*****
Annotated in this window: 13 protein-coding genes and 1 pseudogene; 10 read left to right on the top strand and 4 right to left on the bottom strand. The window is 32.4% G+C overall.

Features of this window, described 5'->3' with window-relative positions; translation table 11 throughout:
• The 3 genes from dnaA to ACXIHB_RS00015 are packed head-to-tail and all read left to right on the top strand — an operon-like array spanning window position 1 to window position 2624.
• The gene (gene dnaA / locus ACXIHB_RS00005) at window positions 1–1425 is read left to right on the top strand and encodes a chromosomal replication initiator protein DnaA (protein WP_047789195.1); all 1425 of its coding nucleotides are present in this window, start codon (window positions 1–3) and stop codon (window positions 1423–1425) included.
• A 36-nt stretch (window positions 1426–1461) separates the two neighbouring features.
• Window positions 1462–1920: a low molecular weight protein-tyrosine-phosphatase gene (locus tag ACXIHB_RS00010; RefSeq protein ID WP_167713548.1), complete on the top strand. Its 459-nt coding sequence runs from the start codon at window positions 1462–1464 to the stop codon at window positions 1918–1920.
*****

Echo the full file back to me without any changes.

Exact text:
Annotated in this window: 13 protein-coding genes and 1 pseudogene; 10 read left to right on the top strand and 4 right to left on the bottom strand. The window is 32.4% G+C overall.

Features of this window, described 5'->3' with window-relative positions; translation table 11 throughout:
• The 3 genes from dnaA to ACXIHB_RS00015 are packed head-to-tail and all read left to right on the top strand — an operon-like array spanning window position 1 to window position 2624.
• The gene (gene dnaA / locus ACXIHB_RS00005) at window positions 1–1425 is read left to right on the top strand and encodes a chromosomal replication initiator protein DnaA (protein WP_047789195.1); all 1425 of its coding nucleotides are present in this window, start codon (window positions 1–3) and stop codon (window positions 1423–1425) included.
• A 36-nt stretch (window positions 1426–1461) separates the two neighbouring features.
• Window positions 1462–1920: a low molecular weight protein-tyrosine-phosphatase gene (locus tag ACXIHB_RS00010; RefSeq protein ID WP_167713548.1), complete on the top strand. Its 459-nt coding sequence runs from the start codon at window positions 1462–1464 to the stop codon at window positions 1918–1920.